Exhibition: Charles John Collings, through May 31st, 2013
We are pleased to present a major collection of oils, watercolours and sketches by Charles John Collings (Canadian 1848-1931). The exhibition is shown in conjunction with, and in support of, Hope at Dawn: Watercolours by Emily Carr and Charles John Collings, currently on exhibition at the Vancouver Art Gallery.
33 original works by Collings are showcased at the Uno Langmann Gallery, including major works Niagara, Above the Falls, Near Revelstoke BC, and Tunnel in the Mountains. Gallery owner and collector Uno Langmann has collected Collings’ work for over 40 years, many of which are being exhibited for the first time. We will be presenting a free public talk on the collection at the Uno Langmann Gallery on Saturday April 27th at Noon, in unison with the Vancouver Gallery Hop. Showing alongside this exhibition is a selection of fine antiques and objet d’art.
Born in Chudleigh, Devon in 1848, Collings was an established artist in England, who exhibited at the British Royal Academy for the first time in 1893, and continued to exhibit for many years. He also began teaching in 1897 and held several one-man shows. Collings moved to Canada at the age of sixty-two with his family, settling on the remote Seymour Arm of Shuswap Lake. He used a technique of mixing colours directly on to water soaked paper, and worked “en plein air” but finished his pieces in his studio. The English dealer Luscombe Carroll was the main outlet for Collings works and put together four shows, the first in 1912 titled “The Canadian Rockies”. This exhibition was critically acclaimed and Collings went on to exhibit internationally. Although his work was popular in both Eastern Canada and England, in Western Canada Collings was relatively unknown and was labelled “The Recluse of the Rockies”.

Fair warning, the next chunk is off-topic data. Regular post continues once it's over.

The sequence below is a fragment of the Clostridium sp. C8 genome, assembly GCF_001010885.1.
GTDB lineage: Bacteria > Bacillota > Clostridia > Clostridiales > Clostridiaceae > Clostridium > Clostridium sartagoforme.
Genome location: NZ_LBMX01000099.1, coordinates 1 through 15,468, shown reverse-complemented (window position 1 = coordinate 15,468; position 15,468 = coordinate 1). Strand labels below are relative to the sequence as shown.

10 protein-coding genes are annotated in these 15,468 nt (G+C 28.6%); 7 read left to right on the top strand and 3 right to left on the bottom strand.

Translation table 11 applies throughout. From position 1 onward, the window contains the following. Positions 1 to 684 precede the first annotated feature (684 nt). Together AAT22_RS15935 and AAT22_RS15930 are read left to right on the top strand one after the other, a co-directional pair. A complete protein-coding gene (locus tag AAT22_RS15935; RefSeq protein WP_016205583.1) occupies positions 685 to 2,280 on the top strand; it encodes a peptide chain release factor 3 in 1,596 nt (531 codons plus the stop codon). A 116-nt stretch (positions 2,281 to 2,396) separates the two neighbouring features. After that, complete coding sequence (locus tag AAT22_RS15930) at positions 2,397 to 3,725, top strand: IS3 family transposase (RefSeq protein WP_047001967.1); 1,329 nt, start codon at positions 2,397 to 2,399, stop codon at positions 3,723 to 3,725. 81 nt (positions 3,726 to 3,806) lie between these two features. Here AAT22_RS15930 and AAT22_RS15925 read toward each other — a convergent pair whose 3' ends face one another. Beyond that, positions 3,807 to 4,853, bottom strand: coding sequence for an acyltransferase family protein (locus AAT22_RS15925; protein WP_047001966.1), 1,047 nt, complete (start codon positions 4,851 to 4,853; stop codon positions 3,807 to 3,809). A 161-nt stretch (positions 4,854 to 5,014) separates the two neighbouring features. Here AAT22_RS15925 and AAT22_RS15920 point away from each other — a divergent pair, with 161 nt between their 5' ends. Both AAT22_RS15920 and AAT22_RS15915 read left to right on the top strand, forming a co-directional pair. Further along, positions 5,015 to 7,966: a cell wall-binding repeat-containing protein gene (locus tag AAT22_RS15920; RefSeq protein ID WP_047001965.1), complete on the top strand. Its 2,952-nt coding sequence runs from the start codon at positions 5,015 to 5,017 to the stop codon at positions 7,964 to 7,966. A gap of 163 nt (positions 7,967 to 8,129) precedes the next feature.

The Vancouver Art Gallery exhibition Hope at Dawn: Watercolours by Emily Carr and Charles John Collings is on exhibition through May 26th, 2013, and includes 36 Collings works being donated by the Langmann family. The exhibition compares the works of Charles John Collings to works by Emily Carr. Carr considered her watercolours as studies for her oil paintings and the works are more representational, while Collings worked almost primarily with watercolours and his works are notable for their imaginative and dreamy interpretation of the British Columbia landscape. Accompanying the exhibition is Hope at Dawn, a book published by the Vancouver Art Gallery.
For more information please visit vancouverartgallery.ca